Thoth (disambiguation)

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Thoth is an ancient Egyptian deity.


Thoth may also refer to:

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Imhotep Egyptian polymath, later deified

Imhotep was an Egyptian chancellor to the Pharaoh Djoser, probable architect of Djoser's step pyramid, and high priest of the sun god Ra at Heliopolis. Very little is known of Imhotep as a historical figure, but in the 3,000 years following his death, he was gradually glorified and deified.

Hermes Trismegistus Legendary Hellenistic author of the Hermetica

Hermes Trismegistus is a legendary Hellenistic figure that originated as a syncretic combination of the Greek god Hermes and the Egyptian god Thoth. He is the purported author of the Hermetica, a widely diverse series of ancient and medieval texts that lay the basis of various philosophical systems known as Hermeticism.

Thoth Ancient Egyptian deity of the moon, learning, writing

Thoth is an ancient Egyptian deity. In art, he was often depicted as a man with the head of an ibis or a baboon, animals sacred to him. His feminine counterpart was Seshat, and his wife was Ma'at. He was the god of wisdom, writing, hieroglyphs, science, magic, art, judgment, and the dead. His Greek equivalent is Hermes.

Iah is a lunar deity in ancient Egyptian religion. The word jˁḥ simply means "Moon". It is also transcribed as Yah, Yah(w), Jah, or Aah.

Seshat Ancient Egyptian deity

Seshat, under various spellings, was the ancient Egyptian goddess of wisdom, knowledge, and writing. She was seen as a scribe and record keeper, and her name means she who scrivens, and is credited with inventing writing. She also became identified as the goddess of accounting, architecture, astronomy, astrology, building, mathematics, and surveying.

Ibis Long-legged wading birds with down-curved beaks

The ibises are a group of long-legged wading birds in the family Threskiornithidae, that inhabit wetlands, forests and plains. "Ibis" derives from the Latin and Ancient Greek word for this group of birds. It also occurs in the scientific name of the cattle egret mistakenly identified in 1757 as being the sacred ibis.

<i>The Mummy</i> (1932 film) 1932 film

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Book of Thoth is a name given to many ancient Egyptian texts supposed to have been written by Thoth, the Egyptian god of writing and knowledge. They include many texts that were claimed to exist by ancient authors, and a magical book that appears in an Egyptian work of fiction.

Ostracon Broken piece of pottery with inscription

An ostracon is a piece of pottery, usually broken off from a vase or other earthenware vessel. In an archaeological or epigraphical context, ostraca refer to sherds or even small pieces of stone that have writing scratched into them. Usually these are considered to have been broken off before the writing was added; ancient people used the cheap, plentiful and durable broken pieces of pottery around them as convenient places to place writing for a wide variety of purposes, mostly very short inscriptions, but in some cases very long.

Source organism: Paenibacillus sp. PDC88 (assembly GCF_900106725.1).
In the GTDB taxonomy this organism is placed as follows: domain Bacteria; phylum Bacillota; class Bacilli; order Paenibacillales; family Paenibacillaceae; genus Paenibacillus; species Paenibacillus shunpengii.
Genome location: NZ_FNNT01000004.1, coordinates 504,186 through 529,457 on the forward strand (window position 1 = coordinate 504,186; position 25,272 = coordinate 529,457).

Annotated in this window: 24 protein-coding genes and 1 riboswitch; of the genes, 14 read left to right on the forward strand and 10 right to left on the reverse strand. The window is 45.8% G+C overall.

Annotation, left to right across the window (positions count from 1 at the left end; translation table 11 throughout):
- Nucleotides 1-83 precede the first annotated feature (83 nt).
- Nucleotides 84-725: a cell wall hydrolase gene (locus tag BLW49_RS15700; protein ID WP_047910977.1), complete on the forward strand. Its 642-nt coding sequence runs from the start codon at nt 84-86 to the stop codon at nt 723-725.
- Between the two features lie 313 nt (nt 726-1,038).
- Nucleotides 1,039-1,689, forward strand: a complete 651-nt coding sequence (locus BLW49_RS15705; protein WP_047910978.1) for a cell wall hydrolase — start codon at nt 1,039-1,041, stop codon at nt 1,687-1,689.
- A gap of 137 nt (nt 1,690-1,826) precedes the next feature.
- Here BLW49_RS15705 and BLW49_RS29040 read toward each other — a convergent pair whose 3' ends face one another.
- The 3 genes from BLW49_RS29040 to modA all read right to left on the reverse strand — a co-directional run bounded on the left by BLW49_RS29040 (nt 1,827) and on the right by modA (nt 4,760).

Certain numbers were considered sacred, holy, or magical by the ancient Egyptians, particularly 2, 3, 4, 7, and their multiples and sums.

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"The Taking of Joppa" is an ancient Egyptian tale describing the conquest of the Canaanite town of Yapu (Joppa) by Thutmose III's general Djehuty. The extant copy of the text is on the verso of Papyrus Harris 500.

Djehuty (general)

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The Theban Tomb TT45 is located in Sheikh Abd el-Qurna, part of the Theban Necropolis, on the west bank of the Nile, opposite modern Luxor. It was originally the burial place of the ancient Egyptian named Djehuty (Thoth), who was a scribe of the offering-table of Mery, high-priest of Amun, head of all the weavers of Amun, and steward of Mery, high priest of Amun. Djehuty lived during the reign of Amenhotep II. He was the son of a lady also named Djehuty.

Ancient Egyptian deities that have appeared in popular culture include Set, Thoth, Khonsu, Ra and Horus.

Africa is home to a rich embodiment of cultures, and a remarkable cultural history. This is so, in spite of the general unwritten preservation and transmission of African cultures. African cultures celebrate a depth of appreciation of the human experience, and the use of proverbs, dance, folklore, etc. in expressing a profound understanding of reality. Culture represents a society’s response to social changes, and becomes a vehicle for social development. Through culture, epistȇmȇ is harnessed and transformed into technȇ. One of these rich cultural histories in Africa is seen in Egypt.

<i>Gods of Egypt</i> (film) 2016 film directed by Alex Proyas

Gods of Egypt is a 2016 fantasy action film directed by Alex Proyas based on the ancient Egyptian deities. It stars Nikolaj Coster-Waldau, Gerard Butler, Brenton Thwaites, Chadwick Boseman, Élodie Yung, Courtney Eaton, Rufus Sewell and Geoffrey Rush. The film portrays the Egyptian god Horus who partners with a mortal Egyptian thief, on a quest to rescue his love, to save the world from Set.

Taht may refer to: